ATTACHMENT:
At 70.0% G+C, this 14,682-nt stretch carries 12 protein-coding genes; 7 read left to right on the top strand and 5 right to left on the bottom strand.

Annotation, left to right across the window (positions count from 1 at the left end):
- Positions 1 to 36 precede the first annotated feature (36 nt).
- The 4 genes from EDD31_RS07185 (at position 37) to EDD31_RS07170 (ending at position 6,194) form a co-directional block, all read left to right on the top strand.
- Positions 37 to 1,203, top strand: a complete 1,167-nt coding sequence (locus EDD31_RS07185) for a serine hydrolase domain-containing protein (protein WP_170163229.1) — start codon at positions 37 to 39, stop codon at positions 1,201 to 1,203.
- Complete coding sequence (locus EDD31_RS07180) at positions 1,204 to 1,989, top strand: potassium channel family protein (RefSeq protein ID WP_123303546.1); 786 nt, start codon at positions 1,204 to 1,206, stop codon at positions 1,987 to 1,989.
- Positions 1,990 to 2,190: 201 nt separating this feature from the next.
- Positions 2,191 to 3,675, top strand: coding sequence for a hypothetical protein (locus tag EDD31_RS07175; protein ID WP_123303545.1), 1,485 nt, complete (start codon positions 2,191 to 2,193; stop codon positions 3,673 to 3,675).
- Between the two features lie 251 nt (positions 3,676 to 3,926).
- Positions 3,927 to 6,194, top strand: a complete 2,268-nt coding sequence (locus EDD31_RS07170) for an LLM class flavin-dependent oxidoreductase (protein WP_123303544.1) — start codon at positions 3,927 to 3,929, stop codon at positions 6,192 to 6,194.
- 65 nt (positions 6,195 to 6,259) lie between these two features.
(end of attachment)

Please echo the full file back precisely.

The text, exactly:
At 70.0% G+C, this 14,682-nt stretch carries 12 protein-coding genes; 7 read left to right on the top strand and 5 right to left on the bottom strand.

Annotation, left to right across the window (positions count from 1 at the left end):
- Positions 1 to 36 precede the first annotated feature (36 nt).
- The 4 genes from EDD31_RS07185 (at position 37) to EDD31_RS07170 (ending at position 6,194) form a co-directional block, all read left to right on the top strand.
- Positions 37 to 1,203, top strand: a complete 1,167-nt coding sequence (locus EDD31_RS07185) for a serine hydrolase domain-containing protein (protein WP_170163229.1) — start codon at positions 37 to 39, stop codon at positions 1,201 to 1,203.
- Complete coding sequence (locus EDD31_RS07180) at positions 1,204 to 1,989, top strand: potassium channel family protein (RefSeq protein ID WP_123303546.1); 786 nt, start codon at positions 1,204 to 1,206, stop codon at positions 1,987 to 1,989.
- Positions 1,990 to 2,190: 201 nt separating this feature from the next.
- Positions 2,191 to 3,675, top strand: coding sequence for a hypothetical protein (locus tag EDD31_RS07175; protein ID WP_123303545.1), 1,485 nt, complete (start codon positions 2,191 to 2,193; stop codon positions 3,673 to 3,675).
- Between the two features lie 251 nt (positions 3,676 to 3,926).
- Positions 3,927 to 6,194, top strand: a complete 2,268-nt coding sequence (locus EDD31_RS07170) for an LLM class flavin-dependent oxidoreductase (protein WP_123303544.1) — start codon at positions 3,927 to 3,929, stop codon at positions 6,192 to 6,194.
- 65 nt (positions 6,195 to 6,259) lie between these two features.